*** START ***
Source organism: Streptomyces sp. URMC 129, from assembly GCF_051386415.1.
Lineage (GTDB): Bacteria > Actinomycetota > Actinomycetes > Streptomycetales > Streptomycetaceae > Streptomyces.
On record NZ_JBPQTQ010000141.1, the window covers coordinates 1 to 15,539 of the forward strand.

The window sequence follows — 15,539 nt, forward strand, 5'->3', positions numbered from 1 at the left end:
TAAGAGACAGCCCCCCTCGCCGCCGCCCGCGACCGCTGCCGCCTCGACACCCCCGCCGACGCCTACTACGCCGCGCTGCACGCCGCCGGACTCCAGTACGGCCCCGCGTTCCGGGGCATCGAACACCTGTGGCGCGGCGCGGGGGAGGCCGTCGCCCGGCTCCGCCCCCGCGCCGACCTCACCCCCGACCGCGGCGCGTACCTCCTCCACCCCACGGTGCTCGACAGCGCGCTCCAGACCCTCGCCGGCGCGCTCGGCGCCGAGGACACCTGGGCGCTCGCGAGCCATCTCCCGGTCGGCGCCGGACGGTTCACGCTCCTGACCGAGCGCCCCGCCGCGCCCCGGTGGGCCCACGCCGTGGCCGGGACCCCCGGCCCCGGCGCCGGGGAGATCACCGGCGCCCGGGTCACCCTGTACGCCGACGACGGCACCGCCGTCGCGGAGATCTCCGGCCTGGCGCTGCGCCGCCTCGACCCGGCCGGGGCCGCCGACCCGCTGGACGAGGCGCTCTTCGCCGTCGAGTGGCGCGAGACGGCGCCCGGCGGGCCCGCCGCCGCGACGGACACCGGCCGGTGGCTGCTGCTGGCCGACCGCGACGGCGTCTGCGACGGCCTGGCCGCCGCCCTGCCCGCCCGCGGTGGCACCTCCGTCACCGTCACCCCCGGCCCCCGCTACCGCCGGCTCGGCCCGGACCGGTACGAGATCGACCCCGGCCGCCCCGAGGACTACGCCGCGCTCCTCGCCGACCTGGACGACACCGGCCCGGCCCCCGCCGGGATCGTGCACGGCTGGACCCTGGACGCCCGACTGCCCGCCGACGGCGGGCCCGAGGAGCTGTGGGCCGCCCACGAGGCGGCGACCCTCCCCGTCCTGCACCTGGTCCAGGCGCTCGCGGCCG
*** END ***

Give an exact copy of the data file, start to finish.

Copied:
Source organism: Streptomyces sp. URMC 129, from assembly GCF_051386415.1.
Lineage (GTDB): Bacteria > Actinomycetota > Actinomycetes > Streptomycetales > Streptomycetaceae > Streptomyces.
On record NZ_JBPQTQ010000141.1, the window covers coordinates 1 to 15,539 of the forward strand.

The window sequence follows — 15,539 nt, forward strand, 5'->3', positions numbered from 1 at the left end:
TAAGAGACAGCCCCCCTCGCCGCCGCCCGCGACCGCTGCCGCCTCGACACCCCCGCCGACGCCTACTACGCCGCGCTGCACGCCGCCGGACTCCAGTACGGCCCCGCGTTCCGGGGCATCGAACACCTGTGGCGCGGCGCGGGGGAGGCCGTCGCCCGGCTCCGCCCCCGCGCCGACCTCACCCCCGACCGCGGCGCGTACCTCCTCCACCCCACGGTGCTCGACAGCGCGCTCCAGACCCTCGCCGGCGCGCTCGGCGCCGAGGACACCTGGGCGCTCGCGAGCCATCTCCCGGTCGGCGCCGGACGGTTCACGCTCCTGACCGAGCGCCCCGCCGCGCCCCGGTGGGCCCACGCCGTGGCCGGGACCCCCGGCCCCGGCGCCGGGGAGATCACCGGCGCCCGGGTCACCCTGTACGCCGACGACGGCACCGCCGTCGCGGAGATCTCCGGCCTGGCGCTGCGCCGCCTCGACCCGGCCGGGGCCGCCGACCCGCTGGACGAGGCGCTCTTCGCCGTCGAGTGGCGCGAGACGGCGCCCGGCGGGCCCGCCGCCGCGACGGACACCGGCCGGTGGCTGCTGCTGGCCGACCGCGACGGCGTCTGCGACGGCCTGGCCGCCGCCCTGCCCGCCCGCGGTGGCACCTCCGTCACCGTCACCCCCGGCCCCCGCTACCGCCGGCTCGGCCCGGACCGGTACGAGATCGACCCCGGCCGCCCCGAGGACTACGCCGCGCTCCTCGCCGACCTGGACGACACCGGCCCGGCCCCCGCCGGGATCGTGCACGGCTGGACCCTGGACGCCCGACTGCCCGCCGACGGCGGGCCCGAGGAGCTGTGGGCCGCCCACGAGGCGGCGACCCTCCCCGTCCTGCACCTGGTCCAGGCGCTCGCGGCCG